• In music, the term sometimes applies to the modern model of conductor's baton (the earlier staff and baton cantoral being heavier and thus unfit for precise gestures).
  • In literary language, "wand" can be a synonym for rod as an implement for corporal punishment, in the generic sense: either a multiple rod or a single branch (switch or cane), but not a specific physical type.
  • Based on their magical symbolism, stage magicians often use "magic wands" as part of their misdirection.[14] These wands are traditionally short and black, with white tips. A magic wand may be transformed into other items, grow, vanish, move, display a will of its own, or behave magically in its own right. A classic magic trick makes a bouquet of flowers shoot out of the wand's tip.
  • A lacrosse stick is colloquially referred to as a "wand."
  • "To wand" is a colloquial verb that means to check something with a handheld metal detector, such as at the airport and high security buildings.[15]
  • Wooden wands of about 60" in length were popular exercise implements during the Victorian era, particularly in the U.S. and in Canada, being used to perform various flexibility and strengthening routines.
  • Motion controllers designed to be held vertically in one hand, such as the Wii Remote and PlayStation Move, may sometimes be referred to as "wands" due to the similarity in their use and orientation to an archetypical magic wand.[16]
  • "Wand" is also a common reference to an automotive handbrake/parking brake; in motorsport rally, drivers would refer to their hydraulic handbrakes as "the wand".
  • In hair and beauty, the curling wand is defined as a metal appliance with a rod shape, used to curl hair when heated to give it curls or waves.

See also

References

General references

  •  This article incorporates text from a publication now in the public domainHerbermann, Charles, ed. (1913). Catholic Encyclopedia. New York: Robert Appleton Company. Missing or empty |title= (help)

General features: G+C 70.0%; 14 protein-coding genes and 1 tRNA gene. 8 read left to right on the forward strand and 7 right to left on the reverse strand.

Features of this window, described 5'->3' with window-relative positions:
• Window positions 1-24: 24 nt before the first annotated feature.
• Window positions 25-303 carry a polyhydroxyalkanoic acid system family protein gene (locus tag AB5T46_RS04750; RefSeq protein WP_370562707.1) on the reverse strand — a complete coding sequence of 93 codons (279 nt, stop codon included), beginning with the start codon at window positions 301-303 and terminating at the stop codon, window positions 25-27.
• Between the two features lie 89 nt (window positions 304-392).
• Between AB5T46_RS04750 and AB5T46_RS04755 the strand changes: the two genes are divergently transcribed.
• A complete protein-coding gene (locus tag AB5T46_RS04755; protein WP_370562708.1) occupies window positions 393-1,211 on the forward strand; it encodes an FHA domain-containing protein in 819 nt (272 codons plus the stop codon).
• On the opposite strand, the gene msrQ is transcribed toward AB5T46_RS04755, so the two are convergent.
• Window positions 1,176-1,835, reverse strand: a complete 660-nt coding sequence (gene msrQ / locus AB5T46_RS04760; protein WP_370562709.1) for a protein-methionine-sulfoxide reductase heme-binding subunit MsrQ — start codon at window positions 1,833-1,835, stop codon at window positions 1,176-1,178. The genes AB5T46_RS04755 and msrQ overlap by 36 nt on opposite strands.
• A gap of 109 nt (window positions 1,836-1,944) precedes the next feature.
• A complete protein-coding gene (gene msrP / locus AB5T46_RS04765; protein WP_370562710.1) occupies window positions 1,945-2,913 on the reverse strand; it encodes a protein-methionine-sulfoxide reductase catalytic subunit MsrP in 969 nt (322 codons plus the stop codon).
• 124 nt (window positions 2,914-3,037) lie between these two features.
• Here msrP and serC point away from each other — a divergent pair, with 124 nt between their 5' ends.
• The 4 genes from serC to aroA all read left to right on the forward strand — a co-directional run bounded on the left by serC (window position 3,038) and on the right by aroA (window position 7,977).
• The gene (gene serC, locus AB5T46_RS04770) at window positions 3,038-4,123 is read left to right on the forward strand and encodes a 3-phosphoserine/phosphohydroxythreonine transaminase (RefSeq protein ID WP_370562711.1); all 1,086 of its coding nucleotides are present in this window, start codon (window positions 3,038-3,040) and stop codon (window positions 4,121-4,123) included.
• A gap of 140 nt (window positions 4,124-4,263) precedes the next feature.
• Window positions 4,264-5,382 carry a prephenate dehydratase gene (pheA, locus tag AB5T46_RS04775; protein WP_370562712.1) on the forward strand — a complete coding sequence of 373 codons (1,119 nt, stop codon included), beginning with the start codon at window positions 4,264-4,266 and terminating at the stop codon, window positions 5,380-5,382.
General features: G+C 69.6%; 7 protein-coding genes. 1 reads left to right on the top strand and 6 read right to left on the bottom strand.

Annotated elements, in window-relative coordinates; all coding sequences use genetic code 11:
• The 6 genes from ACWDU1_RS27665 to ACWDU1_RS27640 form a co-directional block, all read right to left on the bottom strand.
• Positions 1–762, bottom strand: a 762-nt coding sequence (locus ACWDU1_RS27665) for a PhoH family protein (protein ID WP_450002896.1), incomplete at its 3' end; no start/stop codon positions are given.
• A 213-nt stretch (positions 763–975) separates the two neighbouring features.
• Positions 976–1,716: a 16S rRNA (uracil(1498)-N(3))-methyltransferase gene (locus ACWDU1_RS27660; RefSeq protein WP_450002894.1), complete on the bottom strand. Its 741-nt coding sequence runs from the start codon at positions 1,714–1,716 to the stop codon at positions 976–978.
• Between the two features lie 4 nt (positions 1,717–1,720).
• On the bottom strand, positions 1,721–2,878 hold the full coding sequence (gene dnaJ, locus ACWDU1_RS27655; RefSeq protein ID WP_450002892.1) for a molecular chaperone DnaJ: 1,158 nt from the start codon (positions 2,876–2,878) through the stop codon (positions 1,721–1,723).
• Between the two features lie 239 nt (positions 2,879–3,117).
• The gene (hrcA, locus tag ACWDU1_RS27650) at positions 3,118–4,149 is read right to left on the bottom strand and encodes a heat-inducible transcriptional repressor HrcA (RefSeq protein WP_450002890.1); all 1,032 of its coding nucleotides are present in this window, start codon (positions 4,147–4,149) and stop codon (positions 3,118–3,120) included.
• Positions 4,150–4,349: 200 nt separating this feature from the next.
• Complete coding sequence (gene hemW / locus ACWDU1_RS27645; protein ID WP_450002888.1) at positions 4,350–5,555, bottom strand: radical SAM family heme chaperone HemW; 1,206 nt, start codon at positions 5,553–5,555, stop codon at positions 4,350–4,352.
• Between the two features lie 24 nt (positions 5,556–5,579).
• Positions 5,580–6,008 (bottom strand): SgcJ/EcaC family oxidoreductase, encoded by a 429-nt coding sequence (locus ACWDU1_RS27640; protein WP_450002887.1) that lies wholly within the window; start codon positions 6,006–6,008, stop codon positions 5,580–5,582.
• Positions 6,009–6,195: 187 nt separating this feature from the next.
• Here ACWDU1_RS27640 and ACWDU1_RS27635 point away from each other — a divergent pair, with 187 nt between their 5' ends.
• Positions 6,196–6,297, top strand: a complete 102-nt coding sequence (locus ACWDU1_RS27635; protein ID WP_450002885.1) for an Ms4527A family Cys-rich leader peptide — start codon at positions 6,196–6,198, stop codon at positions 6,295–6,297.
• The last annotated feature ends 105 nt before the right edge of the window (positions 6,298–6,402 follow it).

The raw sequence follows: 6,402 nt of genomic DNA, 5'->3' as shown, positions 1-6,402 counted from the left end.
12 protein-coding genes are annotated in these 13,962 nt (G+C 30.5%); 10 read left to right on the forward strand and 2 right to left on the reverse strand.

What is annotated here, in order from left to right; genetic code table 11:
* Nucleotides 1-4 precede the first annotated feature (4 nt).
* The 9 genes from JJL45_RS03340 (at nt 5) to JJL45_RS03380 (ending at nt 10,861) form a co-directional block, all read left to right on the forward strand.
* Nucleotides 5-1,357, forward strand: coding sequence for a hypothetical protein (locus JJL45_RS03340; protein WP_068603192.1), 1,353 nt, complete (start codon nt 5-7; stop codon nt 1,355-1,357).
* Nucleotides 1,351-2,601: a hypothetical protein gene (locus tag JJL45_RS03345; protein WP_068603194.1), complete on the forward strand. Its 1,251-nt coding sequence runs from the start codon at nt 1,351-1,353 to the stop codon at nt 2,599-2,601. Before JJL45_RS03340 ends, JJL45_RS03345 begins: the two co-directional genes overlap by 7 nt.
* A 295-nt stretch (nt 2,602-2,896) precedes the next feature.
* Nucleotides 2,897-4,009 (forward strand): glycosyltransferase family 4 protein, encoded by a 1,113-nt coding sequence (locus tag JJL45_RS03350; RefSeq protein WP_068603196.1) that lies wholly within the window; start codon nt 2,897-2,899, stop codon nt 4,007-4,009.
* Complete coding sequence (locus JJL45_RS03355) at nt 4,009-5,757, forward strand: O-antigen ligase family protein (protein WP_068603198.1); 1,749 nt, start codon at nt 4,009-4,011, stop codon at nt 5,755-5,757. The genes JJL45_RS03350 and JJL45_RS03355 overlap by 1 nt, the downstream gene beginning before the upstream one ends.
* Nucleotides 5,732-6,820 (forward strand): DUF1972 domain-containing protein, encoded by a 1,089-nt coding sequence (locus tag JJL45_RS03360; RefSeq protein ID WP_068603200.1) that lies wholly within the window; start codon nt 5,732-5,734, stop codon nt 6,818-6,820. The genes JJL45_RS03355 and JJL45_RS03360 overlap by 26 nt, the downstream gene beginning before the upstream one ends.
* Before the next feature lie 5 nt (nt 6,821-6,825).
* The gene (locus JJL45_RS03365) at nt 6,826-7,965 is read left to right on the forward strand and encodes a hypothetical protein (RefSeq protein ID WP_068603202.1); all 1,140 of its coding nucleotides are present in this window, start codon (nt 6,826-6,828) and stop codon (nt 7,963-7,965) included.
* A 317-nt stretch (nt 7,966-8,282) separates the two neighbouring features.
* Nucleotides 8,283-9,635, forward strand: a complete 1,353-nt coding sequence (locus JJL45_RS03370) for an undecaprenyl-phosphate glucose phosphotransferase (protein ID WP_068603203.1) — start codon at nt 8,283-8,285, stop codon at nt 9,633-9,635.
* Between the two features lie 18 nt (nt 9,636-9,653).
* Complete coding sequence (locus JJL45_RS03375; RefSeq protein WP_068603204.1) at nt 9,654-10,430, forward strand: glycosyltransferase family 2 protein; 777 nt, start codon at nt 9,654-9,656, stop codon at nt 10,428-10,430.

• Wandlore: A Guide for the Apprentice Wandmaker ISBN 978-0993328404

Inline citations

  1. ^ Gower - A Guide to Ancient and Historic Monuments on the Gower Peninsula ISBN 1-85760-073-8
  2. ^ https://www.egypt.swan.ac.uk/the-collection-2/the-collection/bm-ec38192/
  3. ^ https://www.academia.edu/30440444/The_Principles_of_Apotropaic_Magic_on_Middle_Kingdom_Wands_in_AEM_99_2016_17_12_17
  4. ^ Steindorff, G. 1946. The magical knives of ancient Egypt. Journal of the Walters Art Gallery, 9, 41-51; 106-107.
  5. ^ Stephen Quirke: Birth Tusks: the Armoury of Health in Context - Egypt - 1800 BC, Middle Kingdom Studies 3. London 2016, ISBN 9781906137496, pp. 208-209
  6. ^ http://esotericarchives.com/wands/index.html
  7. ^ "Raffaella Benvenuto". Italian Fairies: Fate, Folletti, and Other Creatures of Legend. Endicott-studio.com. Retrieved 2021-06-06.
  8. ^ Gerald Gardner, The Gardnerian Book of Shadows
  9. ^ Alex Sanders, The Alexandrian Book of Shadows
  10. ^ Alex Sanders, The Alexandrian Book of Shadows
  11. ^ Janet Farrar and Stewart Farrar, A Witches' Bible, 1981
  12. ^ David Colbert, The Magical Worlds of Harry Potter, p 195, ISBN 0-9708442-0-4
  13. ^ Francis James Child, The English and Scottish Popular Ballads, v 1, p 315-6, Dover Publications, New York 1965
  14. ^ "The magician's wand | ISBNdb.com – Book Info". ISBNdb.com. Retrieved 2015-05-28.
  15. ^ "They Wanded My Bare Feet". Foxnews.com. 2005-07-25. Retrieved 2015-05-28.
  16. ^ Hall, Kenji. "The Big Ideas Behind Nintendo's Wii". BusinessWeek. Archived from the original on October 15, 2007. Retrieved August 30, 2007.

External links

  • Media related to Magic wands at Wikimedia Commons